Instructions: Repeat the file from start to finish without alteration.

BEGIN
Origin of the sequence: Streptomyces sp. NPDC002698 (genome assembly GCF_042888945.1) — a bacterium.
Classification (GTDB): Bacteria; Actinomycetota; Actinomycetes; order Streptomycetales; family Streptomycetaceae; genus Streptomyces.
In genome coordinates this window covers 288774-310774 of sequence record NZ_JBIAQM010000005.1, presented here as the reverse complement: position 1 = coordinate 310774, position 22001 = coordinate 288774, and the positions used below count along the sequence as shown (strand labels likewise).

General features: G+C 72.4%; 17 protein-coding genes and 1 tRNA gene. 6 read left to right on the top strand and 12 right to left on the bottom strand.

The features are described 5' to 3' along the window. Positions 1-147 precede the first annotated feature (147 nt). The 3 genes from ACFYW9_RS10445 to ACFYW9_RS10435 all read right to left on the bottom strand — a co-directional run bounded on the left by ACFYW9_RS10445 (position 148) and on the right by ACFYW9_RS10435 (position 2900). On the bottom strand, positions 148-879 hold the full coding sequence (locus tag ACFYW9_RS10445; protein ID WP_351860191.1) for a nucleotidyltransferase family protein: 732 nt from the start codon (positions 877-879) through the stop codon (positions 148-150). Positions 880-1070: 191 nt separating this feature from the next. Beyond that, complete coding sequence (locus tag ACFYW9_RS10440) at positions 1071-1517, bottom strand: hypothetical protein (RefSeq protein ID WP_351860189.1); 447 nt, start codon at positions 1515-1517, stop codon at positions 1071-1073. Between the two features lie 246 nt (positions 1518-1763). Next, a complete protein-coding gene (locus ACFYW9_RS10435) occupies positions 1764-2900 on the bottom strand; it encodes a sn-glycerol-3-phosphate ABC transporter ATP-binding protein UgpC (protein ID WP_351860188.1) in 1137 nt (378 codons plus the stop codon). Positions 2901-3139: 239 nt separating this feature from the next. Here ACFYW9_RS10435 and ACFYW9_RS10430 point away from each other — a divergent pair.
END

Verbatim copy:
Origin of the sequence: Streptomyces sp. NPDC002698 (genome assembly GCF_042888945.1) — a bacterium.
Classification (GTDB): Bacteria; Actinomycetota; Actinomycetes; order Streptomycetales; family Streptomycetaceae; genus Streptomyces.
In genome coordinates this window covers 288774-310774 of sequence record NZ_JBIAQM010000005.1, presented here as the reverse complement: position 1 = coordinate 310774, position 22001 = coordinate 288774, and the positions used below count along the sequence as shown (strand labels likewise).

General features: G+C 72.4%; 17 protein-coding genes and 1 tRNA gene. 6 read left to right on the top strand and 12 right to left on the bottom strand.

The features are described 5' to 3' along the window. Positions 1-147 precede the first annotated feature (147 nt). The 3 genes from ACFYW9_RS10445 to ACFYW9_RS10435 all read right to left on the bottom strand — a co-directional run bounded on the left by ACFYW9_RS10445 (position 148) and on the right by ACFYW9_RS10435 (position 2900). On the bottom strand, positions 148-879 hold the full coding sequence (locus tag ACFYW9_RS10445; protein ID WP_351860191.1) for a nucleotidyltransferase family protein: 732 nt from the start codon (positions 877-879) through the stop codon (positions 148-150). Positions 880-1070: 191 nt separating this feature from the next. Beyond that, complete coding sequence (locus tag ACFYW9_RS10440) at positions 1071-1517, bottom strand: hypothetical protein (RefSeq protein ID WP_351860189.1); 447 nt, start codon at positions 1515-1517, stop codon at positions 1071-1073. Between the two features lie 246 nt (positions 1518-1763). Next, a complete protein-coding gene (locus ACFYW9_RS10435) occupies positions 1764-2900 on the bottom strand; it encodes a sn-glycerol-3-phosphate ABC transporter ATP-binding protein UgpC (protein ID WP_351860188.1) in 1137 nt (378 codons plus the stop codon). Positions 2901-3139: 239 nt separating this feature from the next. Here ACFYW9_RS10435 and ACFYW9_RS10430 point away from each other — a divergent pair.